It’s Easier to Build Strong Children, Than To Repair Broken Adults.
Welcome back to my blog. Continuing on from my Mental health series I have had the pleasure of reviewing My Happy Journal Searching through Instagram one night I came across the happy journal page. I instantly loved it. The feed was so beautiful and colourful. Defiantly expressing happiness. I started to research about their company, and had seen that they make journals for kids to help them express themselves. I contacted Kirsty who very kindly sent me a journal for my Son.
Being a child can be tough, and from experience with my own son, they can be really hard on themselves. Sometimes there is so much pressure on them to exceed in life, to work hard at school, to have good manners, to behave all the time, to be the best at everything, and to be better than everyone else.
Especially in this day and age, where social media and the internet is very much in kids/teenagers lives. I dread the day when my kids are old enough to access social media, and start to compare themselves to what they see online.
Mental Health in children is something that is rarely spoken about, but it very much exists. My own son was going through some anxiety, and there’s no worse feeling as a parent watching your child have to battle with themselves, and their own thoughts, and being totally helpless.
Something that I am a big fan of is early intervention. I feel if you can help a child at their earliest point, they are less likely to grow up fighting these battles. My Happy Journal is a massive part of this. It allows you to bond with your child, and discuss their worries, as well as celebrating what they found good in that day.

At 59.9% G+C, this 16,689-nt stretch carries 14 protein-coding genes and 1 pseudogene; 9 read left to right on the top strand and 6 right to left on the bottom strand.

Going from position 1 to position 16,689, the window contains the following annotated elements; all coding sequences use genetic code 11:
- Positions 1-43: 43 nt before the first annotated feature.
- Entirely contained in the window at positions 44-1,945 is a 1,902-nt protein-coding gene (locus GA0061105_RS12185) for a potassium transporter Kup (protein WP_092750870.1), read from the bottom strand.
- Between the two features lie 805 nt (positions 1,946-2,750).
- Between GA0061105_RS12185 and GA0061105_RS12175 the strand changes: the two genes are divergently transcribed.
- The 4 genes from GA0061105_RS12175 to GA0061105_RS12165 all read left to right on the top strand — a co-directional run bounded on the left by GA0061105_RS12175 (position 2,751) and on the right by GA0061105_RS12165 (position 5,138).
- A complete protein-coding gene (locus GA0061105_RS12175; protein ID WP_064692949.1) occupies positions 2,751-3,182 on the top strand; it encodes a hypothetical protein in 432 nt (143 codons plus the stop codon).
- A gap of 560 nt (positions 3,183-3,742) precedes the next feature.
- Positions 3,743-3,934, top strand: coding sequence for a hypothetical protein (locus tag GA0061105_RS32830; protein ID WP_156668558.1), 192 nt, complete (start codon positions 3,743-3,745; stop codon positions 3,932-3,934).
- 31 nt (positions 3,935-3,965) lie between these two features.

It arrived in beautiful packaging full of confetti with a hand written note to my son. This was so personal and thoughtful. Kirsty has also included positive quote cards which we so inspirational.
So we opened the journal, and on the first page their is a note for the adults, this tells us about Kirsty’s vision, and why she had made the journal. As well as a couple of inspirational quotes.
Working through the journal
There is a 90 days for your child to fill out, they don’t have to be consecutive, just whenever your child feels like it. There is a page for your child to fill out his or her details, write down some of their favourite things, draw or put a photograph of themselves in. Make it their own. One thing that I expressed to my son through this, was that this is his journal, he can put what he wants in it, can draw and decorate it how he likes, it was his to do as he pleased with.
There are then pages where they can log what they enjoyed about their day. As I said above, kids can be so hard on themselves, so I like that they can pick out three good things about their day, and to be able to reflect on the positive things in life, instead of just focusing on the negatives.
There is happy, inspirational quotes throughout the journal, with lots of pages where the can draw and colour, and express themselves through art, which was a big positive for my son. Drawing is one of his favourite things to do. So he loves this about the journal. There is also a variety of fun facts and some tasks for the kids to work through too.
There has defiantly been a lot of thought and time put into these journals, and I feel designed for all kids, whether they are battling with a mental health condition or not. It’s a great way to bond with your child, and to find out more about their day. My son isn’t a massive fan of writing at the moment, and that can put him of doing tasks, so we have decided he will tell me what to write down, and then he can draw and colour the pages. I actually quite like this too, as it allows us to talk about his day, and reflect on the positives together. I would recommend this journal to anyone that asked, even if you child is like my son and doesn’t like to write, you can still talk about the positives and write them down for them.
I also feel this would be super beneficial for children battling with a mental health condition. When a child is constantly battling with their own thoughts all day, it can be really difficult for them to focus on anything positive, and I really feel this would help. It’s not like homework, it’s not a chore, it’s something that you can enjoy with your child together, and as part of a family.